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Recent violence puts U.S. mosques on guard as Ramadan begins

By
Nicholas Sakelaris

May 6 (UPI) -- Mass shootings at places of worship have Muslims on high alert as they begin to celebrate the holy month of Ramadan, with some hiring armed guards at the mosques.

From Los Angeles to San Francisco, mosques are increasing security so worshipers feel safe. In Sunnyvale, Calif., police said a man intentionally ran over a group of people he believed were Muslims last week in an apparent hate crime.

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"People are expressing fear about going to the mosque and mosque leaders are having to double-down on security plans," Council on American-Islamic Relations Executive Director Zahra Billoo said.

Many mosques are installing security cameras inside and outside. The Evergreen Islamic Center in San Jose also locks the gates after each prayer to prevent people from entering the facility.

The Islamic Center of Northridge has considered bringing in armed guards.

"We always have throughout the month of Ramadan, every single day we have security guards that help with parking, but also make sure that everything's civil and everything's right," said Imam Ibrahim Qureshi of the Islamic Center in Northridge. "This year we have been talking about extra measures -- more security cameras. There's also possible talk of having armed security guards."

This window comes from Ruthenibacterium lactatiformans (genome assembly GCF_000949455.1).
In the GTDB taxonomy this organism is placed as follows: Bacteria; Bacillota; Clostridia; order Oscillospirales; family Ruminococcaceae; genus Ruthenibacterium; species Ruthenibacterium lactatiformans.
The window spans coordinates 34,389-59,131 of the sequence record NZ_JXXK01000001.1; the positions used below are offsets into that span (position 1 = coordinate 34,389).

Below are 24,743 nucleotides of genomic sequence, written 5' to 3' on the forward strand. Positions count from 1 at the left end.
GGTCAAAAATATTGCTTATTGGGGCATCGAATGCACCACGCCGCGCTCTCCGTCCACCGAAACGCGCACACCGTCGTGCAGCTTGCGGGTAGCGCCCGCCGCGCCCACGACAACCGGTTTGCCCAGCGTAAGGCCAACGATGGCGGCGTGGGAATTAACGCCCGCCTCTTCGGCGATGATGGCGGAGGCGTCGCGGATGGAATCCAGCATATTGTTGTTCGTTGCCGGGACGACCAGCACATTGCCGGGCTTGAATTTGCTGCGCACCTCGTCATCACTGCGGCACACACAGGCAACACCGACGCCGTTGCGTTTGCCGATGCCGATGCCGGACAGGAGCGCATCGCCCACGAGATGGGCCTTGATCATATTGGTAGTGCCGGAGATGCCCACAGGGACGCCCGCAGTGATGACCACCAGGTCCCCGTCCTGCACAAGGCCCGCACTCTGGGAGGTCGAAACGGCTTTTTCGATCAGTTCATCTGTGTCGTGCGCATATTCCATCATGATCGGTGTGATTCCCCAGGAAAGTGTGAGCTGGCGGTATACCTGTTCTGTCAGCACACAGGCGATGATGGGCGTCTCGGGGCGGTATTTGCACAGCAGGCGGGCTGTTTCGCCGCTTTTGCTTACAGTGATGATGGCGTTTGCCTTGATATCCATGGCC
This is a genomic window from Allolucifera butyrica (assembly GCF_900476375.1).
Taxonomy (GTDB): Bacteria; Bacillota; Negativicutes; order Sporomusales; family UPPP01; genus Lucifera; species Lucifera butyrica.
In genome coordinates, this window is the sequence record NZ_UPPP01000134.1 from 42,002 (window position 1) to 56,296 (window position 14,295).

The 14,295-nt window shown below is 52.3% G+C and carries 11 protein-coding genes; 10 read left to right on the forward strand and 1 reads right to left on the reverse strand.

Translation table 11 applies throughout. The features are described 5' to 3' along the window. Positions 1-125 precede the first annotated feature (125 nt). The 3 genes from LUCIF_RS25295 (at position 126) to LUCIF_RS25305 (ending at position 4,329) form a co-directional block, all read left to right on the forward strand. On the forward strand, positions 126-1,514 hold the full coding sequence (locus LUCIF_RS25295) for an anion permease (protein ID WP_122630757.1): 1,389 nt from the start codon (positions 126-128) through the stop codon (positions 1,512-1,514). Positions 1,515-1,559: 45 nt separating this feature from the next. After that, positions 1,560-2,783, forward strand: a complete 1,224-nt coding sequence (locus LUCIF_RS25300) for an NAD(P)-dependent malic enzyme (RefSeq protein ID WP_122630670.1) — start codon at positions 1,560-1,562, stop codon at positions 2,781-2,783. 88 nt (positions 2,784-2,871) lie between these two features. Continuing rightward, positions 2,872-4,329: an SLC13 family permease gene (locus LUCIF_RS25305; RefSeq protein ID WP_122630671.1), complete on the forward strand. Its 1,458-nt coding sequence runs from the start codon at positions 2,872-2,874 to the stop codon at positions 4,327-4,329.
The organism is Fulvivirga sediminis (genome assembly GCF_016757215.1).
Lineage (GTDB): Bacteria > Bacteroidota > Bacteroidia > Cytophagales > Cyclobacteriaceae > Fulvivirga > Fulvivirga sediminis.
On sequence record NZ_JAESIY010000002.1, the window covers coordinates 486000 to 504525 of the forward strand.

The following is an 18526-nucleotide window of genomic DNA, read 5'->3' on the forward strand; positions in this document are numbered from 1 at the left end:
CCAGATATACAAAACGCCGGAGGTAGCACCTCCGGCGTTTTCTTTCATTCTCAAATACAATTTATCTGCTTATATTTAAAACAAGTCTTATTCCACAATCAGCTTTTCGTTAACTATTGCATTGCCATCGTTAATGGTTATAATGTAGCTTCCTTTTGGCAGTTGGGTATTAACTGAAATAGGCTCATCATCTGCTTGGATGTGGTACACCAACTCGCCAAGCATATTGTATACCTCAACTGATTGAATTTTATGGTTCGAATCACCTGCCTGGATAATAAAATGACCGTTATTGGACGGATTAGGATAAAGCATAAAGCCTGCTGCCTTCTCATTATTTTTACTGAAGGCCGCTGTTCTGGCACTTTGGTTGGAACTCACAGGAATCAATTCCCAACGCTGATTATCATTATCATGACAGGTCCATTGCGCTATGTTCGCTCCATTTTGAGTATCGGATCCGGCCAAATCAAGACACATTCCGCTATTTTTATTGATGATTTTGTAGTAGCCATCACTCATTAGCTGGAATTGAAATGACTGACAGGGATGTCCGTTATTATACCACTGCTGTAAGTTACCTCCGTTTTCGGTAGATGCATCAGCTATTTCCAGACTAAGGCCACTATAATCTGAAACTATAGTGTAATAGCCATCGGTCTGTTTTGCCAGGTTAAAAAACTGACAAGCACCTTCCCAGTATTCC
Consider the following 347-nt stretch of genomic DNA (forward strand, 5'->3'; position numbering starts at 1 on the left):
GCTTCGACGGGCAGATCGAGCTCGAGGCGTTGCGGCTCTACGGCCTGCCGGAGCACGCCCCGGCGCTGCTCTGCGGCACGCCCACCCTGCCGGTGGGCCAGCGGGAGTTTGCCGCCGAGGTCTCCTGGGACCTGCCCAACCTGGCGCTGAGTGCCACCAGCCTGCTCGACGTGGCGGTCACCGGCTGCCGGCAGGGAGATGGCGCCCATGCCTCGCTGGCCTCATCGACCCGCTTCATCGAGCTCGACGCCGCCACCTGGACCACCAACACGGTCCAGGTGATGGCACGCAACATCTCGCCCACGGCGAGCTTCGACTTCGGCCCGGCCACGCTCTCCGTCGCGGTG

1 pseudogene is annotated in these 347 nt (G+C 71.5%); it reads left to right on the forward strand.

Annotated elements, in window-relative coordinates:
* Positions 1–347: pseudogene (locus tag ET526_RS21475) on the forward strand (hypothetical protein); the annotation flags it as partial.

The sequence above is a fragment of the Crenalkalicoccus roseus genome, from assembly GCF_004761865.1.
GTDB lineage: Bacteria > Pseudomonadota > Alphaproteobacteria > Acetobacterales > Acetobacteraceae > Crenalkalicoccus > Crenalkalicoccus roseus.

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This comes after 51 people were shot and killed at two different mosques in Christchurch, New Zealand in March. Then, in retaliation, terrorists bombed churches and hotels in Sri Lanka, killing 250 people.

In San Diego, a gunman killed one person and injured three more in April. The suspect arrested for that shooting is also suspected of setting a fire in an Escondido-area mosque. Black churches have also been burned elsewhere across the United States by white supremacists.

Qureshi said much of the problem comes from people who are isolated and have murder in mind.

"They are trying to create more divide, hatred, fear but it's bringing us more closely together," Qureshi said.

Ramadan started Sunday night. Muslims fast during the day and engage in increased prayer.

"We will be more vigilant, more cautious during our prayers," Qureshi said. "It's a month where we try to be better versions of ourselves. Both mentally, spiritually and physically."

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